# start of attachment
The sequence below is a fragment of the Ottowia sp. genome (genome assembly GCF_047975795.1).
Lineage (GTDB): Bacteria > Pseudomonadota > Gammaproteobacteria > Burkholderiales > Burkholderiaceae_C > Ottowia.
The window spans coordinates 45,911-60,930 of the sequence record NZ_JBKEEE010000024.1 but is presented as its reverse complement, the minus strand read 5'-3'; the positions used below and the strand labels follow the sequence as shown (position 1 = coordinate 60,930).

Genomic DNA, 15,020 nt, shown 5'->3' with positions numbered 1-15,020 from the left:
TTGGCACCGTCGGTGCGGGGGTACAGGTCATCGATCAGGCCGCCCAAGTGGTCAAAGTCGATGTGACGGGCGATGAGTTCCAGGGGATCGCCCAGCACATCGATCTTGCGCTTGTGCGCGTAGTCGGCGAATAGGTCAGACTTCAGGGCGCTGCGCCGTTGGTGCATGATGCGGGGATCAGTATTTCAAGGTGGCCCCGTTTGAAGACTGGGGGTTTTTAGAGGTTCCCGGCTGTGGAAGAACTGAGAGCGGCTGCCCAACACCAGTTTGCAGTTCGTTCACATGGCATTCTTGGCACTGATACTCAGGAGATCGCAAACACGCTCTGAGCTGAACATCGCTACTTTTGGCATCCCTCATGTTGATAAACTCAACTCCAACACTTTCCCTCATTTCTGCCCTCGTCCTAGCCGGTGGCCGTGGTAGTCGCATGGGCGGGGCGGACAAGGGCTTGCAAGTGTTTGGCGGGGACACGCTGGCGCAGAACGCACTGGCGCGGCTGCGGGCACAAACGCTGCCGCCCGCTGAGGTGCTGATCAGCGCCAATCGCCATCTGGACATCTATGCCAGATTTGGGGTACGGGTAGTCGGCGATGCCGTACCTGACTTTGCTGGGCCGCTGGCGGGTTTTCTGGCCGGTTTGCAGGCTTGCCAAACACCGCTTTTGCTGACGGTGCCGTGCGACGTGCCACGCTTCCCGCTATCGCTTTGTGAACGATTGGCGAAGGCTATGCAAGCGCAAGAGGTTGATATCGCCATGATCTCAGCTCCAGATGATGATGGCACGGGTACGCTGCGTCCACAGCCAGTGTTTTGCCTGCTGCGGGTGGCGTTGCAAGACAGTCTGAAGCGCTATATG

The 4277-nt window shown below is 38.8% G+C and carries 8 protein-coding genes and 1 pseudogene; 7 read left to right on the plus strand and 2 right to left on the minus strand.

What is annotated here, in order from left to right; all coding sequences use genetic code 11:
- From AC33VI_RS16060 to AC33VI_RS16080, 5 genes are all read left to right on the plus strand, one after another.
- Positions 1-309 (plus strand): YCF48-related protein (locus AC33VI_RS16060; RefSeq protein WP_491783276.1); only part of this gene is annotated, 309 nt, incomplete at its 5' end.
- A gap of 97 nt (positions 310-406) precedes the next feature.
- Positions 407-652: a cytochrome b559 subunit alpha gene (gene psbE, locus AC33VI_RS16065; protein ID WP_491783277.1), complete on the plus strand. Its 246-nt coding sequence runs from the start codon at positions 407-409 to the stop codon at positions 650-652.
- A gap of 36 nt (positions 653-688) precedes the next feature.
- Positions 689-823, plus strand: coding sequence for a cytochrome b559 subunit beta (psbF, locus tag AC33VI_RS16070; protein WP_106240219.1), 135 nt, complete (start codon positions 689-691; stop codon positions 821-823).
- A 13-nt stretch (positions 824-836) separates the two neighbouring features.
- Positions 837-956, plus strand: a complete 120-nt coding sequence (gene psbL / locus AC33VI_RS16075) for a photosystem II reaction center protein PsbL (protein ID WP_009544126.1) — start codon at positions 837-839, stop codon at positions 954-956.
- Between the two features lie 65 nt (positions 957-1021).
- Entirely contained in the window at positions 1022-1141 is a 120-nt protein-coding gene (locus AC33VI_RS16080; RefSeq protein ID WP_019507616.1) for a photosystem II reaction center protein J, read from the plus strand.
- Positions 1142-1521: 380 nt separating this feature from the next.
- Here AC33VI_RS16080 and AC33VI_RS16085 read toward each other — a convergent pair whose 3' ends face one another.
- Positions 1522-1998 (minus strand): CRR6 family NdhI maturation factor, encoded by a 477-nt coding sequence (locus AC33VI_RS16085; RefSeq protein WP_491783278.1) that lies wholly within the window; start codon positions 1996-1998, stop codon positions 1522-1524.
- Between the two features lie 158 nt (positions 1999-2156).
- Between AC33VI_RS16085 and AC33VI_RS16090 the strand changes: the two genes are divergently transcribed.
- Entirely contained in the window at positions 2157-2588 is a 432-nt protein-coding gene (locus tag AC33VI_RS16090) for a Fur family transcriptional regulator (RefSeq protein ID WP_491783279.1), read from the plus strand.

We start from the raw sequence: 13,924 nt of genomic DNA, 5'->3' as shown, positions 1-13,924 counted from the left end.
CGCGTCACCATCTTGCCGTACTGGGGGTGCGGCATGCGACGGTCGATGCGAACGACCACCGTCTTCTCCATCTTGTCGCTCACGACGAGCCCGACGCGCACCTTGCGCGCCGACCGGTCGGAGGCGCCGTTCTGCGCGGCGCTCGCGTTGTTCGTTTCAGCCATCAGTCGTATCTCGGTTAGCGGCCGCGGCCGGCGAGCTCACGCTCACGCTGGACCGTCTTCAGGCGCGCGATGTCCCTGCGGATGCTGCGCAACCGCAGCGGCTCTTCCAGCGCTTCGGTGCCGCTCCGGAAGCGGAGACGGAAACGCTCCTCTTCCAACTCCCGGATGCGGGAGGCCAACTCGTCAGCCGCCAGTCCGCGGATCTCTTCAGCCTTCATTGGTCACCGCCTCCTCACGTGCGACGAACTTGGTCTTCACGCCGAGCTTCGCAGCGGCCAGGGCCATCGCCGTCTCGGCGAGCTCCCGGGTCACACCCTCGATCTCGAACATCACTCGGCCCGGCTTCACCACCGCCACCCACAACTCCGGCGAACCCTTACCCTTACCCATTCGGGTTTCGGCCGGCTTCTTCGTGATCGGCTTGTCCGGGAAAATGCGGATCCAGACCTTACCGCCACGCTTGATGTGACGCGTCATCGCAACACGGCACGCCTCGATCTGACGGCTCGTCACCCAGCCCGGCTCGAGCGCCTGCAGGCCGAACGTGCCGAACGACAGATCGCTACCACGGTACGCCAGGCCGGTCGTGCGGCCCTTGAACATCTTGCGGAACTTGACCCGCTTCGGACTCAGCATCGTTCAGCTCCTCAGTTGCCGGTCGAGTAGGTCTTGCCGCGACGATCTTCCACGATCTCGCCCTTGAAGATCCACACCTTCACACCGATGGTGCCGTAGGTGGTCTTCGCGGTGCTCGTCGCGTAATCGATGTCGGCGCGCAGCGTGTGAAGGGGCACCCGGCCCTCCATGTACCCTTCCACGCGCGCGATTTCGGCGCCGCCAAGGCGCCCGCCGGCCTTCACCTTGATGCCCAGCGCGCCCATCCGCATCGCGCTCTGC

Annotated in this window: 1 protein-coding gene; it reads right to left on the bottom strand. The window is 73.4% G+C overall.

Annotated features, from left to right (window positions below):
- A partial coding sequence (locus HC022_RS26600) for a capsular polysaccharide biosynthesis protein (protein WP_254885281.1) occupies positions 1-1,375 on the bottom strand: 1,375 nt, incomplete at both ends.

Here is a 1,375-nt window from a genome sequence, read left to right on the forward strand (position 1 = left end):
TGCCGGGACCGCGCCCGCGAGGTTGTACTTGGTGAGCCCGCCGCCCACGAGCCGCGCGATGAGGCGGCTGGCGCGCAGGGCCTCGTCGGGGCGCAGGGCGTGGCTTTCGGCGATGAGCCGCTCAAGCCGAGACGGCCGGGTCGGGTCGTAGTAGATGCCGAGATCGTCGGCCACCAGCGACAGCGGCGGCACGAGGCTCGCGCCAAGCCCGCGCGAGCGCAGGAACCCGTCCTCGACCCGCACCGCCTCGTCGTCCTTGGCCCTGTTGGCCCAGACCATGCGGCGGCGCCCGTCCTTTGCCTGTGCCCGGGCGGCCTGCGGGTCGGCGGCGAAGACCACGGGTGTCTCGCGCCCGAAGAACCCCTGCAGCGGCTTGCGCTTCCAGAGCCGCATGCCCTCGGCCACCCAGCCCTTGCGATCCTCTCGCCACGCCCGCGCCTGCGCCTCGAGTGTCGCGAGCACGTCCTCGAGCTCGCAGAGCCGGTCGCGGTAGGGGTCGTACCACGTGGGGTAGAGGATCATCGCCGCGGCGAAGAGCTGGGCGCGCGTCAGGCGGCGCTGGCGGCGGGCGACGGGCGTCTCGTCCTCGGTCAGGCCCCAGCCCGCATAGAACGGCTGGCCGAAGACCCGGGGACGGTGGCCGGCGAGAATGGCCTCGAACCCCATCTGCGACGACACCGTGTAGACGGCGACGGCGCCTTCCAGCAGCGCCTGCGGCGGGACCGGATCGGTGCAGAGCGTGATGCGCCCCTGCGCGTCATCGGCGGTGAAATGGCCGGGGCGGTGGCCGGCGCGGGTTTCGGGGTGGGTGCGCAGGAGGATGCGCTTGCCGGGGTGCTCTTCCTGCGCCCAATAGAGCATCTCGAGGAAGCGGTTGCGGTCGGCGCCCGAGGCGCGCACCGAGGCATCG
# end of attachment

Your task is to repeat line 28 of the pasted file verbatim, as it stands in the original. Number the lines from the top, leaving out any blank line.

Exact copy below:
- A partial coding sequence (locus HC022_RS26600) for a capsular polysaccharide biosynthesis protein (protein WP_254885281.1) occupies positions 1-1,375 on the bottom strand: 1,375 nt, incomplete at both ends.